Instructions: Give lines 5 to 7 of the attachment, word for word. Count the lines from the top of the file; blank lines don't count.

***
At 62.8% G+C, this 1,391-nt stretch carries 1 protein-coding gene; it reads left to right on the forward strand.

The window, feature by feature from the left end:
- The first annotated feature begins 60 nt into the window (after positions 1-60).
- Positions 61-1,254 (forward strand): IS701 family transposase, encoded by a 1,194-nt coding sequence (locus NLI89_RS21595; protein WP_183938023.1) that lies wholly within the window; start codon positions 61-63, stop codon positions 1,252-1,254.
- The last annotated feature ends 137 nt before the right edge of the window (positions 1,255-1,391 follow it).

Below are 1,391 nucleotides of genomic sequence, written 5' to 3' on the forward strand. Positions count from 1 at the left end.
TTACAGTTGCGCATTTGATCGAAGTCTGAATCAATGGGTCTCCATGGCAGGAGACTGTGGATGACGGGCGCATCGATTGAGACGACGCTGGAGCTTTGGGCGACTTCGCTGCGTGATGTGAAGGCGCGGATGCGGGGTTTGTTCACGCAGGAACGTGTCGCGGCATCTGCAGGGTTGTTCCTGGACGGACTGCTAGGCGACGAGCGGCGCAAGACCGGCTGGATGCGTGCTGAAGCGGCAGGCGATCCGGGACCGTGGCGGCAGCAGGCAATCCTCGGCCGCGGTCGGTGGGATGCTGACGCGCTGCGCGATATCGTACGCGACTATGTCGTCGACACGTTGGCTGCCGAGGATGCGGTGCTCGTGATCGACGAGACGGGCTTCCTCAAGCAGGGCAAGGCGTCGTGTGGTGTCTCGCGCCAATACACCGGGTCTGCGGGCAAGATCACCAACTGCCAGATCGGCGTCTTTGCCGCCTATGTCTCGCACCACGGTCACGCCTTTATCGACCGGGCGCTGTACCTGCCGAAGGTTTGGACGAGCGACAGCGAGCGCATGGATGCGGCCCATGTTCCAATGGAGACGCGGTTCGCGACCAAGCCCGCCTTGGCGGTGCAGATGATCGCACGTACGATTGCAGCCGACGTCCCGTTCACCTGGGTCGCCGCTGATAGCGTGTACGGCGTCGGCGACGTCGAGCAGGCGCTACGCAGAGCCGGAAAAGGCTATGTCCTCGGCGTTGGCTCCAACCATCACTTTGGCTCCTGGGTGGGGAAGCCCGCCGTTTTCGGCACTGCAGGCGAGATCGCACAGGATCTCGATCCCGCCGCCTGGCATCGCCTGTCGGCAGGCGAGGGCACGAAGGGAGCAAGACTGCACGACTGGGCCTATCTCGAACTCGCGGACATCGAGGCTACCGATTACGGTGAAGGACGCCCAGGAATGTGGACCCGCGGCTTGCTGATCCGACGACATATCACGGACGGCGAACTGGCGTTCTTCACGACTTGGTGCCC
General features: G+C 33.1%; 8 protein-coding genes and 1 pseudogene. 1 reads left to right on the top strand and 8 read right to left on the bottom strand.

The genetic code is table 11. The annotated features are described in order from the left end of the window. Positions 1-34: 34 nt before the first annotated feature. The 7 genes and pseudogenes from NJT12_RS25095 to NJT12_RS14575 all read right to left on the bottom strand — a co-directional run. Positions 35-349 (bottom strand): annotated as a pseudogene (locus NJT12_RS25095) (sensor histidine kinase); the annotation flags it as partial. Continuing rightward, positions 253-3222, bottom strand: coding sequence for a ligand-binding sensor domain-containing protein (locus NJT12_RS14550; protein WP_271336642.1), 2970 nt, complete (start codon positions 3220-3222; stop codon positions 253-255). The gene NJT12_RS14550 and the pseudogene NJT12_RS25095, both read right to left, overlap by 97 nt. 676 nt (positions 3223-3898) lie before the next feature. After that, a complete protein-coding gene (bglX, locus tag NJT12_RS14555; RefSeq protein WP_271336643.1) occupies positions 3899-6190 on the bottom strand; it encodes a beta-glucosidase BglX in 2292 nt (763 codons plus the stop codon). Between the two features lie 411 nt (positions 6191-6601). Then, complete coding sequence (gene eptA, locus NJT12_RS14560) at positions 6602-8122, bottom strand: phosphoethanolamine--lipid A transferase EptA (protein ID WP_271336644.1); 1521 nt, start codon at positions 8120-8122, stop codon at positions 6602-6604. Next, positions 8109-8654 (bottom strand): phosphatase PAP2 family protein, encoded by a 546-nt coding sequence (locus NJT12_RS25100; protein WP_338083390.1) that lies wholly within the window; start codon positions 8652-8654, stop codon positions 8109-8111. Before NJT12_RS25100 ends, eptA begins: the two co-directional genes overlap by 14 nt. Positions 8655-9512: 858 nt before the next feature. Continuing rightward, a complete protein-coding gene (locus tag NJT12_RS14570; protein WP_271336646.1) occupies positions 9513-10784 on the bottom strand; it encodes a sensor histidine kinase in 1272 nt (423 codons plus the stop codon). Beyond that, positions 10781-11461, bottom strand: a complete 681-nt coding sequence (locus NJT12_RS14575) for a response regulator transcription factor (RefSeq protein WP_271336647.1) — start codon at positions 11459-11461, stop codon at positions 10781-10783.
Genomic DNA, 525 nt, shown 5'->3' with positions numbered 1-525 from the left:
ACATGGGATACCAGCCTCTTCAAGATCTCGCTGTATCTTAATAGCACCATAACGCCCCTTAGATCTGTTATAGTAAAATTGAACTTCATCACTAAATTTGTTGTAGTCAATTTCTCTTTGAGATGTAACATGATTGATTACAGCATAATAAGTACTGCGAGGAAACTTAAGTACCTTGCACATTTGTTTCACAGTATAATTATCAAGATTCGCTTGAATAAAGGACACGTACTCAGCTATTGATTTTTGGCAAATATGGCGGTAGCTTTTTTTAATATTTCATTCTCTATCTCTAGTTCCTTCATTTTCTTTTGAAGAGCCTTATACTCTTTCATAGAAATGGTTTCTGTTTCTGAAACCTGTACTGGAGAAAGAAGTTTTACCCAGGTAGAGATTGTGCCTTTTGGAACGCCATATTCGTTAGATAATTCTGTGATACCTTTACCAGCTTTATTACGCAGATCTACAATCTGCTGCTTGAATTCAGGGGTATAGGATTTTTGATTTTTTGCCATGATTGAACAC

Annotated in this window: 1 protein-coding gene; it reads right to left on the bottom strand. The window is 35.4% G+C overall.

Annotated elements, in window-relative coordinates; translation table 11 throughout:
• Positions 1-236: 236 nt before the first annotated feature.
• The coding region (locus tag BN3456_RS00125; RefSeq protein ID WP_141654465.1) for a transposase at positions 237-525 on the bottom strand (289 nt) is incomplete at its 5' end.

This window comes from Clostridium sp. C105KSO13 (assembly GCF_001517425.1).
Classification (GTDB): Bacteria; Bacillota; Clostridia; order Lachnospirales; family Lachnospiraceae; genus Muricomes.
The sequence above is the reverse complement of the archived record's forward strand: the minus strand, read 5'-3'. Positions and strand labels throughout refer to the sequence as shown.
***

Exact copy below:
- The last annotated feature ends 137 nt before the right edge of the window (positions 1,255-1,391 follow it).

Below are 1,391 nucleotides of genomic sequence, written 5' to 3' on the forward strand. Positions count from 1 at the left end.
TTACAGTTGCGCATTTGATCGAAGTCTGAATCAATGGGTCTCCATGGCAGGAGACTGTGGATGACGGGCGCATCGATTGAGACGACGCTGGAGCTTTGGGCGACTTCGCTGCGTGATGTGAAGGCGCGGATGCGGGGTTTGTTCACGCAGGAACGTGTCGCGGCATCTGCAGGGTTGTTCCTGGACGGACTGCTAGGCGACGAGCGGCGCAAGACCGGCTGGATGCGTGCTGAAGCGGCAGGCGATCCGGGACCGTGGCGGCAGCAGGCAATCCTCGGCCGCGGTCGGTGGGATGCTGACGCGCTGCGCGATATCGTACGCGACTATGTCGTCGACACGTTGGCTGCCGAGGATGCGGTGCTCGTGATCGACGAGACGGGCTTCCTCAAGCAGGGCAAGGCGTCGTGTGGTGTCTCGCGCCAATACACCGGGTCTGCGGGCAAGATCACCAACTGCCAGATCGGCGTCTTTGCCGCCTATGTCTCGCACCACGGTCACGCCTTTATCGACCGGGCGCTGTACCTGCCGAAGGTTTGGACGAGCGACAGCGAGCGCATGGATGCGGCCCATGTTCCAATGGAGACGCGGTTCGCGACCAAGCCCGCCTTGGCGGTGCAGATGATCGCACGTACGATTGCAGCCGACGTCCCGTTCACCTGGGTCGCCGCTGATAGCGTGTACGGCGTCGGCGACGTCGAGCAGGCGCTACGCAGAGCCGGAAAAGGCTATGTCCTCGGCGTTGGCTCCAACCATCACTTTGGCTCCTGGGTGGGGAAGCCCGCCGTTTTCGGCACTGCAGGCGAGATCGCACAGGATCTCGATCCCGCCGCCTGGCATCGCCTGTCGGCAGGCGAGGGCACGAAGGGAGCAAGACTGCACGACTGGGCCTATCTCGAACTCGCGGACATCGAGGCTACCGATTACGGTGAAGGACGCCCAGGAATGTGGACCCGCGGCTTGCTGATCCGACGACATATCACGGACGGCGAACTGGCGTTCTTCACGACTTGGTGCCC